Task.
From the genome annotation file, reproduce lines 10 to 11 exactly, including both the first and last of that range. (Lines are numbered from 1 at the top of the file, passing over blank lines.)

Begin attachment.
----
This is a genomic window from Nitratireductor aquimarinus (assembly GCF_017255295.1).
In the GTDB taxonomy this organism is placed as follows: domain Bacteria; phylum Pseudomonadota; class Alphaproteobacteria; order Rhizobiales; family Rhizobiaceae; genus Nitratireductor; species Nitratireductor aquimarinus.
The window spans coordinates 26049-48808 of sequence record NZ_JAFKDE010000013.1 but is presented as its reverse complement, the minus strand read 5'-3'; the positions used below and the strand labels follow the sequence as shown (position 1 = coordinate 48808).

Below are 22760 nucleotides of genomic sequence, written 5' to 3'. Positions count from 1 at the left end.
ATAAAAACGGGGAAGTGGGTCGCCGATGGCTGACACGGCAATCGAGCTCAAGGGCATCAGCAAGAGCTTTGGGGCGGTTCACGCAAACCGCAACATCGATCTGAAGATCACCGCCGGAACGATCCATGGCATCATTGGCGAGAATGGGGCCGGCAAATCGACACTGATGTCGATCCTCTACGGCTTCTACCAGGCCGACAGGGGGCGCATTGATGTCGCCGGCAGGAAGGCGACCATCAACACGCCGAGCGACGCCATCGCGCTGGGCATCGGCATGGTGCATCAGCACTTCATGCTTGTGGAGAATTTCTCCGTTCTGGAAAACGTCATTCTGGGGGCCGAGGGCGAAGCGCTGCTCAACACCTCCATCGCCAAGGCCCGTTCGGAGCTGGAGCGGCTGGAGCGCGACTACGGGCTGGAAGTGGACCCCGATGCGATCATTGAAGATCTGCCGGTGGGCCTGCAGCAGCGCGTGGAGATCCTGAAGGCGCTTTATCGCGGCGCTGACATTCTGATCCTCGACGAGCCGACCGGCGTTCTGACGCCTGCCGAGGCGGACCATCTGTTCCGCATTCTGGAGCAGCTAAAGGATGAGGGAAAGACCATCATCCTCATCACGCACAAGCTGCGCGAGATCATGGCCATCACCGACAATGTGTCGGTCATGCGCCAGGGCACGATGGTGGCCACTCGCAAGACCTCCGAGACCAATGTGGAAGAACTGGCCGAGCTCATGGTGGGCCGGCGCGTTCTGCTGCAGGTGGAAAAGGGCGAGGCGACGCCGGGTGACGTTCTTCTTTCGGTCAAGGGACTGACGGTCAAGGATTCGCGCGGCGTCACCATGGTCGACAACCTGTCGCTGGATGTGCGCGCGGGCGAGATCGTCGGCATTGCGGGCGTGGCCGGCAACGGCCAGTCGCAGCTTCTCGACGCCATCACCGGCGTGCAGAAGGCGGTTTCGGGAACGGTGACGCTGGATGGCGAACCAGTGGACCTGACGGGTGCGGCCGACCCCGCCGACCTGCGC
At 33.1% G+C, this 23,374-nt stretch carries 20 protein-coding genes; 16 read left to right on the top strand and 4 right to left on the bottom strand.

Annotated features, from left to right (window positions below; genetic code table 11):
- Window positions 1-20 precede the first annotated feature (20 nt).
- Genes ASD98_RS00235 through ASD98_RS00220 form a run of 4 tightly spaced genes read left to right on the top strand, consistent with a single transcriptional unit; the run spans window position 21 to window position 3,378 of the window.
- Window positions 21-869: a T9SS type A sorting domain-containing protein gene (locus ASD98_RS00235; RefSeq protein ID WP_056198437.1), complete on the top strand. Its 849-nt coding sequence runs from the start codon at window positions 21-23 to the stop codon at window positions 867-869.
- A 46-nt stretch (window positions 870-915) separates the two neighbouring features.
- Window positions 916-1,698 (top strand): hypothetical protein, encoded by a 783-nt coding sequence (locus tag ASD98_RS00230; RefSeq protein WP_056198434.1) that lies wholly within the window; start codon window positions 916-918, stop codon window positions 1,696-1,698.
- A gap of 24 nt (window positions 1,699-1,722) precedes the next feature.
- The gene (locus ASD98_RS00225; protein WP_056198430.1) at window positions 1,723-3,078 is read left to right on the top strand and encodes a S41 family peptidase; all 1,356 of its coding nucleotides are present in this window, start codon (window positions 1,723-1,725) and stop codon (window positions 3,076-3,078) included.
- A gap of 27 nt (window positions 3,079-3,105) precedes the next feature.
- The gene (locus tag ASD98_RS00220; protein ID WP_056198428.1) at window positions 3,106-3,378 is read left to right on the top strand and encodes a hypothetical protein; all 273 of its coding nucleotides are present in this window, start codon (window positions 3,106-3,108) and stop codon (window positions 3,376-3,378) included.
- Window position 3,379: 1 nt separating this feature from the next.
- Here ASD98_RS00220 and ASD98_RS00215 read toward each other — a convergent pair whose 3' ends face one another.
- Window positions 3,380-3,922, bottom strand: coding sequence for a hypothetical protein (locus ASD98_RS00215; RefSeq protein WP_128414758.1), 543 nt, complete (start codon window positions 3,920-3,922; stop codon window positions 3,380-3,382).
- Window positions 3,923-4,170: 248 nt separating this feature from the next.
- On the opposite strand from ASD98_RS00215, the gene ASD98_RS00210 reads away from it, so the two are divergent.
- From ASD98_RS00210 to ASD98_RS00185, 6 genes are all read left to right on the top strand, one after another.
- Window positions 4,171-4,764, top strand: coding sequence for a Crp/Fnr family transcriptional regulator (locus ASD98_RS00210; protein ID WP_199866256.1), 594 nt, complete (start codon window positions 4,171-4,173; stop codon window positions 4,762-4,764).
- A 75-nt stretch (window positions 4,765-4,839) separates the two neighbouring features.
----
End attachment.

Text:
- Window positions 21-869: a T9SS type A sorting domain-containing protein gene (locus ASD98_RS00235; RefSeq protein ID WP_056198437.1), complete on the top strand. Its 849-nt coding sequence runs from the start codon at window positions 21-23 to the stop codon at window positions 867-869.
- A 46-nt stretch (window positions 870-915) separates the two neighbouring features.